Read about the data.”

    Look at the pictures; sometimes there are clouds.
    Anything interfering with a good picture is noise; it affects daily results.
    They explain how they clean up the noise, for more accurate monthly results.

  44. 694
    BobFJ says:

    Barton Paul Levenson, Reur 650, in part:

    Nobody’s ever observed that there’s more water vapor pressure when it’s hotter?

    I think everyone agrees that there must be a positive feedback from increased water vapour with global warming. (e.g. Dessler, Zhang, & Yang, GRL, 35; 2008). However, what do you speculate WRT side effects such as possible changes in cloud cover and species? Might there be increased precipitation, with higher albedo fresh snow somewhere? If there is more water vapour, might you speculate that there will be increased evaporation? (which according to NOAA and others is already the greatest HEAT loss process from the surface, see links).’s_energy_budget

  45. 695
    Jacob Mack says:

    # 694:there will be some evaporative cooling from increased water vapor cooling too, (cloud formations, higher-lower optical densities in conjunction with CCN, more/less rain and so forth)and LW heat loss to space, however, there will be net warming effects approaching equilibrium in conjunction with natural weather and climate processes.(conduction, convection, advection, wind magnitude changes, adiabatic processes and lapse rates)If there was not huge evaporative heat losses then AGW would be far more severe than it currently is. I am out of time, so I am brief, but I look forward to other poster responses as we use greater specificity.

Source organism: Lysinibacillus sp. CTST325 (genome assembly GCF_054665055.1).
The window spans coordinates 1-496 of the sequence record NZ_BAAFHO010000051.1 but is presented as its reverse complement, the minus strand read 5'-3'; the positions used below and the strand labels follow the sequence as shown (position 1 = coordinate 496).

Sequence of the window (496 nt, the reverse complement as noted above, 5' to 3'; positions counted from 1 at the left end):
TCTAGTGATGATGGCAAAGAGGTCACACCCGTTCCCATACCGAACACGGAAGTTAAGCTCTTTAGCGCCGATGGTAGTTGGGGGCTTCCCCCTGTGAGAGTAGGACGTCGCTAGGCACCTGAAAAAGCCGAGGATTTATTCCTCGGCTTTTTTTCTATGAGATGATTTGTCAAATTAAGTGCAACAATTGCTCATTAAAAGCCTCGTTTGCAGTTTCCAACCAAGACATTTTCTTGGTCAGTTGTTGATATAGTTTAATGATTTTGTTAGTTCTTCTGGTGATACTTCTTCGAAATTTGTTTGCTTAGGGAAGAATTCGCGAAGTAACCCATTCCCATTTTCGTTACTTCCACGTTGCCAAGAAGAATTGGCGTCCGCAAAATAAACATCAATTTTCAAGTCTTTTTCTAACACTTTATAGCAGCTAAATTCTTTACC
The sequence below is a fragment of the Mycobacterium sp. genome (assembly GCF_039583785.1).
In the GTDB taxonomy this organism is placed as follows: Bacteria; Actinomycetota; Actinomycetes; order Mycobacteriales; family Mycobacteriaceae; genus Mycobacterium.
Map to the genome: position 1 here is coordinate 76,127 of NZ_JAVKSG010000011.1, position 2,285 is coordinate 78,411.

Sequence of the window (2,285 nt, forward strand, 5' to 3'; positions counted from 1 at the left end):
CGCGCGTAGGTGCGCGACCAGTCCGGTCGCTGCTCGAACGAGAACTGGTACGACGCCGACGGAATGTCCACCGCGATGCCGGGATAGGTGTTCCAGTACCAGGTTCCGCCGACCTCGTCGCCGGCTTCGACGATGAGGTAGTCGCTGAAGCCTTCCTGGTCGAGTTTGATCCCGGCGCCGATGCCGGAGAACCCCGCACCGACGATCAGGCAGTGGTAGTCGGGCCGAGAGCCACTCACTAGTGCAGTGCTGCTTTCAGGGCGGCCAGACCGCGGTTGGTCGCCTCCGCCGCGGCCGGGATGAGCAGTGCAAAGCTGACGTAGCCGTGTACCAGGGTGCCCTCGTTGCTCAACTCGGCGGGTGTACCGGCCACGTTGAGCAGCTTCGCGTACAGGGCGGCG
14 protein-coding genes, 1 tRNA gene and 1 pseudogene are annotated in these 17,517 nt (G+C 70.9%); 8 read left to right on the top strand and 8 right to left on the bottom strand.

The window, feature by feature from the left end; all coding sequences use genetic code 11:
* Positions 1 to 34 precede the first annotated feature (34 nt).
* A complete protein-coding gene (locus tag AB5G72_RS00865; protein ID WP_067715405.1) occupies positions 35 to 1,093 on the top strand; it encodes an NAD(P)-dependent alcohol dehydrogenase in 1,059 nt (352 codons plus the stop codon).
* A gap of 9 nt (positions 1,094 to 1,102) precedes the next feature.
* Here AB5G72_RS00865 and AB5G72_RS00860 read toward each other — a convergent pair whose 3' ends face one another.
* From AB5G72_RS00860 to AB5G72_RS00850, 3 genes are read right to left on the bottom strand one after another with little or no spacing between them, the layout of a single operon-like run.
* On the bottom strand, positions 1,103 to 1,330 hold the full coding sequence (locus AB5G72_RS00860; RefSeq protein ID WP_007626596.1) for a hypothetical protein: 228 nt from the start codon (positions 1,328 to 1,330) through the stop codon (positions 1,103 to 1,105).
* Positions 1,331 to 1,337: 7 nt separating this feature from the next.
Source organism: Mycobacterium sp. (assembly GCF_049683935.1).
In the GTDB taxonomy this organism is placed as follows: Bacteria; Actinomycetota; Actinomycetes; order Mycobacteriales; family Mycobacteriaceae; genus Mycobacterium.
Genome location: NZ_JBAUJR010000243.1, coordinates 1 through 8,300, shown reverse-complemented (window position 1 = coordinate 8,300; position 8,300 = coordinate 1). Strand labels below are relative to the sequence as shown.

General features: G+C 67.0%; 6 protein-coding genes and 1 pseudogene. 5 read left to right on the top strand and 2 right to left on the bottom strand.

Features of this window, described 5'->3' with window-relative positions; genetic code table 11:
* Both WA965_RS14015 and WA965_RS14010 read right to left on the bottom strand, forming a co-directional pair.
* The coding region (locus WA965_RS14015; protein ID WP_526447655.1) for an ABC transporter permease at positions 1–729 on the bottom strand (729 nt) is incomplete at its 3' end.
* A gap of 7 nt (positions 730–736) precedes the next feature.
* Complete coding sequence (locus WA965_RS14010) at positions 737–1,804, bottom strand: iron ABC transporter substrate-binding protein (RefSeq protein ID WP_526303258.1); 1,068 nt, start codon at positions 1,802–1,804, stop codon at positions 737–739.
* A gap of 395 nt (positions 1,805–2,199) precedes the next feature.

46. 696
    Jeff says:

    BobFJ (comment 694),
    Evaporation is not the greatest heat loss process from the surface. Longwave surface radiation amounts to almost five times the energy output that evapotranspiration provides. Check out Fig 1. in this link, which gives more recent data than that in Trenberth (1997).

  47. 697
    Hank Roberts says:

    Sure, BobFJ, you could, well, scientists could write several hundred papers
    or even a book about it.
    Google Scholar could be your friend.

  48. 698
    Hank Roberts says:

    PS, BobFJ, if you want to read just one paper, start here:

  49. 699
    Hank Roberts says:

    Oh, and BobFJ, if you don’t want to read one, at least read a bit from the conclusion section. Like this, which gets across a point related to some science Gavin’s mentioned to me several times over the years, in reply to some of my dumber questions, and that I’m finally getting a glimmering of:

    7. Conclusions
    A number of important aspects of the hydrological
    response to warming are a direct consequence of the
    increase in lower-tropospheric water vapor. Because
    the increase in strength of the global hydrological cycle
    is constrained by the relatively small changes in radia-
    tive fluxes, it cannot keep up with the rapid increase in
    lower tropospheric vapor. …. In many popular,
    and in some scientific, discussions of global warming, it
    is implicitly assumed that the atmosphere will, in some
    sense, become more energetic as it warms. By the fun-
    damental measure provided by the average vertical ex-
    change of mass between the boundary layer and the
    free troposphere, the atmospheric circulation must, in
    fact, slow down….

  50. 700
    BobFJ says:

    Re my 650, Please ignore previous, that link also failed, second try
    The second link is broken… This one should be OK:
    It contains three energy diagrams.


    If this one is also broken, please paste the following line into Google:
    Earth’s energy budget – Wikipedia